Uganda Convenes African Summit on Primates, Experts Call for More Native Researchers


Minister Kamuntu and some of the delegates that attended the African Primatological Conference in Entebbe.
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The Second African Primatological Conference opened on Tuesday in Uganda with and researchers, scientists and other stakeholders in tourism calling for increased capacity of African primatologists in influencing global conservation agenda.

Hundreds of delegates are gathering at the Imperial Botanical Beach Hotel in Entebbe. They will use the three-day summit to discuss challenges and opportunities in primate conservation in Africa and to ensure that priority issues facing Africa’s primates are pushed to the fore of the international primatological field.

Uganda’s Minister for Tourism, Prof Ephraim Kamuntu said the decision to host the conference in Uganda is not accidental given that Uganda has 15 species of primates.

He said Uganda boasts of 54 percent of the world’s mountain gorilla population and 5,000 chimpanzees, but was quick to add that these primates’ habitat – national parks and forest reserves – is under threat.

“The habitat is threatened due to deforestation, disease outbreaks, hunting for bush meat and poaching. Sometimes, these animals get out of the forest and go into the peoples’ gardens, and sometimes they (people) are revengeful.  And this is why this conference becomes important,” said the Minister.

UWA has recently trained 500 rangers in addition to other interventions like trenches, bee hives, unpalatable plants like tea, electric fencing in a bid to reduce human-wildlife conflict, Kamuntu said.

The challenges notwithstanding, Kamuntu notes that Uganda’s commitment to wildlife conservation is total as stipulated in the Constitution commands – protecting land, air and natural resources for the present and the future generations. Sustained security, peace and stability has also facilitated the rising population of primates in Uganda, said the Minister said.

“To demonstrate this commitment, we have set aside 14% of the total land area of the country as wildlife protected areas”.

“Uganda is becoming one of the most popular eco-tourism destinations. If well managed, primate tourism has the capacity to sustain the conservation of critical biodiversity and contribute significantly to the country’s GDP”.

He also underscored the need to build African capacity in regards to primatology, and applauded APS for laying a significant foundation.

“It’s absolutely important to build African leadership in primatology, we need to train native Africans to conduct good research and develop effective conservation programs as well as enable young and old primatologists to network and learn from each other”.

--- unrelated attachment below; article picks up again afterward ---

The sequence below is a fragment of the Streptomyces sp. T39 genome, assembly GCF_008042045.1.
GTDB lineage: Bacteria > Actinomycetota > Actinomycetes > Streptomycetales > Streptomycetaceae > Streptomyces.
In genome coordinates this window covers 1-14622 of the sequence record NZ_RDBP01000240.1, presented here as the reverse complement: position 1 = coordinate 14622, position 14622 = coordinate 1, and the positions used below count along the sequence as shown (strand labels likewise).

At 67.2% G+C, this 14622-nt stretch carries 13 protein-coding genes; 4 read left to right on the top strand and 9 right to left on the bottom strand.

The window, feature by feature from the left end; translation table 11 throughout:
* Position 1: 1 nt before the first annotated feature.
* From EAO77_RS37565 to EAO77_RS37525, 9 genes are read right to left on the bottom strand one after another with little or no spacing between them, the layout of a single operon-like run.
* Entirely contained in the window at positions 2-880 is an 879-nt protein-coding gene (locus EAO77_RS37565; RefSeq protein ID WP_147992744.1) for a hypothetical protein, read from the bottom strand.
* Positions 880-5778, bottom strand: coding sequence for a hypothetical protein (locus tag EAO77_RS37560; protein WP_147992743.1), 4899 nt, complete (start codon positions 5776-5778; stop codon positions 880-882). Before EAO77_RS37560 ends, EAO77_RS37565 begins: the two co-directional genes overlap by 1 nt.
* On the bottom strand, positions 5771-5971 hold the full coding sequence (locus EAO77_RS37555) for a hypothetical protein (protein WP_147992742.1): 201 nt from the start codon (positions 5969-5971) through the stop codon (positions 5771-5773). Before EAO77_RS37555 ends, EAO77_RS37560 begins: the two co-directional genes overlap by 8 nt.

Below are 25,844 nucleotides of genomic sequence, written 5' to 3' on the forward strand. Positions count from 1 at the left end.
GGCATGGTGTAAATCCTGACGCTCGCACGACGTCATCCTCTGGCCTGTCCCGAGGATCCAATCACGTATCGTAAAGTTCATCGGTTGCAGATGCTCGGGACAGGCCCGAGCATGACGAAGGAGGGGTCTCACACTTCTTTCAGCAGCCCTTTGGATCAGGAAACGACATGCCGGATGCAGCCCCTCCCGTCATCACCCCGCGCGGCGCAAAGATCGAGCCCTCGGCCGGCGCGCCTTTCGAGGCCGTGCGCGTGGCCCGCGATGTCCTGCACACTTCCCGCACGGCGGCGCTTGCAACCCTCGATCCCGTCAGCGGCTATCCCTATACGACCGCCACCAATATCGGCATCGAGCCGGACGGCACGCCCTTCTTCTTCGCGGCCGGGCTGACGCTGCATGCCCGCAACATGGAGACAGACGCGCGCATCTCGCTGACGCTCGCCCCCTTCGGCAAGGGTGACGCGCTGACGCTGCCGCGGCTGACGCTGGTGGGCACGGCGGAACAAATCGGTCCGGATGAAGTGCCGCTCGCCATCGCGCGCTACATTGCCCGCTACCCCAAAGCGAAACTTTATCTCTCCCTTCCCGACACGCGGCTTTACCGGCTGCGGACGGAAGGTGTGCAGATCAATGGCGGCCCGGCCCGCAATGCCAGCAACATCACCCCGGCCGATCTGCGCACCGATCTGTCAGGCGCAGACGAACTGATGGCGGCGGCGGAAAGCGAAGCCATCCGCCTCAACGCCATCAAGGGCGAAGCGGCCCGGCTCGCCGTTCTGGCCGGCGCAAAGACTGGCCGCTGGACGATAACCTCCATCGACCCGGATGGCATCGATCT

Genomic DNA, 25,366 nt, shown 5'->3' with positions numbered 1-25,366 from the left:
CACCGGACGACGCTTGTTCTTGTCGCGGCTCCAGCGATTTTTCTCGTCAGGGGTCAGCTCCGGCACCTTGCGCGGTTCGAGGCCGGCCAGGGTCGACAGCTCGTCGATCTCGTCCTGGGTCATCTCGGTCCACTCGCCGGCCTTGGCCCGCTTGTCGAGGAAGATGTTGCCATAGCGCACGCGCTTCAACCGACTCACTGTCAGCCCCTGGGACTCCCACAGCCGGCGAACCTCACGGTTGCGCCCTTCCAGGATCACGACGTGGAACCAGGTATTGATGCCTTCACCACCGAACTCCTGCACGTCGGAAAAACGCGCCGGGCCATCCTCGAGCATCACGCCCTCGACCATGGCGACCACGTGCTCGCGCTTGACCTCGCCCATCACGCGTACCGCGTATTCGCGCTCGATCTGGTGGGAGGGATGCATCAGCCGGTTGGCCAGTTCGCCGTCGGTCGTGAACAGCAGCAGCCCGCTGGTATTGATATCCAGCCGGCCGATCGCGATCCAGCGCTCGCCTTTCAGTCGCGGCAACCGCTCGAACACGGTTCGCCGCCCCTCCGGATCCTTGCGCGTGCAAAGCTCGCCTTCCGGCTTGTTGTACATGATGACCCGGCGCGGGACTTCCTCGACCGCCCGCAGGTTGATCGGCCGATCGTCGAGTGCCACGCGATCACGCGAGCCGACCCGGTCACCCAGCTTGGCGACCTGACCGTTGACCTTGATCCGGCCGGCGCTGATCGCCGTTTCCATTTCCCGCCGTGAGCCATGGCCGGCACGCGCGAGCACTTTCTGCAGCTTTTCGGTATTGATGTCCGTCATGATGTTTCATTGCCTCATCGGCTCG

Dr Inza Kone, the President of African Primatological Society (APS) says development needs must not supersede conservation, underlining the importance of natural resources.

“We are not saying we are against development. We are saying development can be compatible with wildlife conservation. We just have to think our development differently. The natural resources are key to the sustainability of any development scheme,” Dr Kone told reporters on the sidelines of the conference.

He explained that 40% of the global economy relies on natural capital.

“Primates also play a huge role in maintaining this natural resource through regeneration and pollination. They disseminate seeds of many plant seeds and this role can not be compensated by any other animals”.

Renowned Ugandan primatologist, Dr Gladys Kalema-Zikusoka who is Vice President of APS too says Africa needs more natives in the space of primatological research.

“We need to have more native Africans in research so we joined hands to work together to build African leadership in primate research and conservation. It’s very important. When we go to other conference, there are very few Africans yet they are talking about primates in Africa. We want that to change,” Dr Gladys who is Founder and CEO of Conservation Through Public Health (CTPH) said.

“We also want to influence the global agenda on primate research. Not waiting for people from other countries to tell us what to do but us taking the lead”.

She says the biggest limitation to Africa’s primatology society influencing decisions globally has been funds.

 

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